Here's what jumps out at me when I see players yipping chip shots:
The left arm stops dead just before impact, and the right hand flips. If this sounds familiar--you know who you are--the trick is to learn to keep your left arm moving through the shot.
I have a drill that can help. Take your normal setup: stance narrow, ball just behind center, weight favoring the front foot. Then make your regular chipping stroke, except drop your right hand off the grip just before impact. Focus on keeping your left arm swinging to the target (above). With your yipping hand off the club and your lead arm moving through, you physically can't do what yippers do.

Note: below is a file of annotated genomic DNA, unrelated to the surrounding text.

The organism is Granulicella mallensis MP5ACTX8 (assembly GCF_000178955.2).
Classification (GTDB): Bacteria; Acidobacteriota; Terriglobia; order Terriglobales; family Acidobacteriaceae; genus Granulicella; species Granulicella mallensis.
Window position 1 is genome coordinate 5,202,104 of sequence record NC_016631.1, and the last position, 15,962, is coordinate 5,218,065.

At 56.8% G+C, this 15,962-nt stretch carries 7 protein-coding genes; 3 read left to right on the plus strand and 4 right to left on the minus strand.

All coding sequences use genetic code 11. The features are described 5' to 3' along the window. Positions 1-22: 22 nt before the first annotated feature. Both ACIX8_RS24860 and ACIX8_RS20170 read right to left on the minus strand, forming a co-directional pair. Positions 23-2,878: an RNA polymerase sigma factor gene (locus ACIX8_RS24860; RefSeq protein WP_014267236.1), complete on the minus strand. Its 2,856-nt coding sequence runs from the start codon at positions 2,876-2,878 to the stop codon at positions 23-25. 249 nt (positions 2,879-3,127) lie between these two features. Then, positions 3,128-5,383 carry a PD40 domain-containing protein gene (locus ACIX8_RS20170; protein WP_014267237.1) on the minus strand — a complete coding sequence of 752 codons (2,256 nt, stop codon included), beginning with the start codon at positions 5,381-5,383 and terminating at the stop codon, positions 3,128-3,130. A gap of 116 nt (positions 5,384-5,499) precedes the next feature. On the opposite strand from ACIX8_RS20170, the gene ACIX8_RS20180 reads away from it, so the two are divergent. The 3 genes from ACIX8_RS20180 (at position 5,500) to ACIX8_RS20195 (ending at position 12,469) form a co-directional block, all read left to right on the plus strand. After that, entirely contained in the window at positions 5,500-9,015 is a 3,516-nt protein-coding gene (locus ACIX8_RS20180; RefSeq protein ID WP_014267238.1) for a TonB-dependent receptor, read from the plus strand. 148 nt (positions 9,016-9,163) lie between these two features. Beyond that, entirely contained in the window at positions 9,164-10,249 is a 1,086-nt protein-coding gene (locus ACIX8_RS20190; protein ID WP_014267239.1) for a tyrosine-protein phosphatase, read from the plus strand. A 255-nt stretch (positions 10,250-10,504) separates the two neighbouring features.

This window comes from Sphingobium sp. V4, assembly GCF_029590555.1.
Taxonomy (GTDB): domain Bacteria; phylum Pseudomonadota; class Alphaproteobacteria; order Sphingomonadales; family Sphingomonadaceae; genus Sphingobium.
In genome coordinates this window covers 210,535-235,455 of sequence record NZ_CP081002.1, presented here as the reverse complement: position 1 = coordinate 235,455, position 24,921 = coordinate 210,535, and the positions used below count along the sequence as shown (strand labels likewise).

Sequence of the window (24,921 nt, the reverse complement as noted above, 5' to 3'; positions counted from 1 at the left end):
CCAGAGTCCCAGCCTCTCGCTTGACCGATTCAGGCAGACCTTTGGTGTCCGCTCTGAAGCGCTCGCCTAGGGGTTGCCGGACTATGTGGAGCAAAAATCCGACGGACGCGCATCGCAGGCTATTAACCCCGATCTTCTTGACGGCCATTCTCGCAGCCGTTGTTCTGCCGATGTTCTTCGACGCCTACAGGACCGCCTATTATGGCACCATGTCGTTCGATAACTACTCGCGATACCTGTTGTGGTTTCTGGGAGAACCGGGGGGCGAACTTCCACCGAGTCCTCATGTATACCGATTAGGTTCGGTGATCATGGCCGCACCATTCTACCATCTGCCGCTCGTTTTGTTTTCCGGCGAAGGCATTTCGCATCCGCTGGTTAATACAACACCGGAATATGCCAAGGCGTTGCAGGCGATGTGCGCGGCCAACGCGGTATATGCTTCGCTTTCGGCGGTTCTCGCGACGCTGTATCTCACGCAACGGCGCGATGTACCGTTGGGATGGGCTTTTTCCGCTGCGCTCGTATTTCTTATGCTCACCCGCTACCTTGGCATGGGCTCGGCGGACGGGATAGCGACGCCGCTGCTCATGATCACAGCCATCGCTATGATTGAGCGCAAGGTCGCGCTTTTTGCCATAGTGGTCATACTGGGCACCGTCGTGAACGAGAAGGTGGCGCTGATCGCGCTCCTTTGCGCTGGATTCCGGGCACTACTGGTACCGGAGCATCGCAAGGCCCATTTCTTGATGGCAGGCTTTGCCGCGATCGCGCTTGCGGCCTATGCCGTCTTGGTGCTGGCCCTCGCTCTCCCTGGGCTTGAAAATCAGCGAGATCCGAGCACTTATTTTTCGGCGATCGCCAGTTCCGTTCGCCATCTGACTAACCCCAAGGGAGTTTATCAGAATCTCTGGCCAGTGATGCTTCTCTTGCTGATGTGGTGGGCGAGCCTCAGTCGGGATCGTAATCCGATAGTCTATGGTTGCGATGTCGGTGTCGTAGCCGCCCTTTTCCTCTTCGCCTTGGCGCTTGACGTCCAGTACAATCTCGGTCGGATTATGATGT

The other part of yipping is the fear that you can't control it. To combat that, don't delay. Make two practice swings, dropping your right hand off, then get in there and make your normal stroke. Your swing thought: Keep the left arm moving.
Chunked chips usually come from trying to help the ball up. But you don't need height on a chip shot--you need solid contact. Try this drill: Set a headcover a foot behind the ball and practice chipping without touching the headcover. Play the ball back, lean left, and swing. Miss the headcover, and you'll catch the ball flush.
Butch Harmon operates his golf school at Rio Secco Golf Club in Henderson, Nev.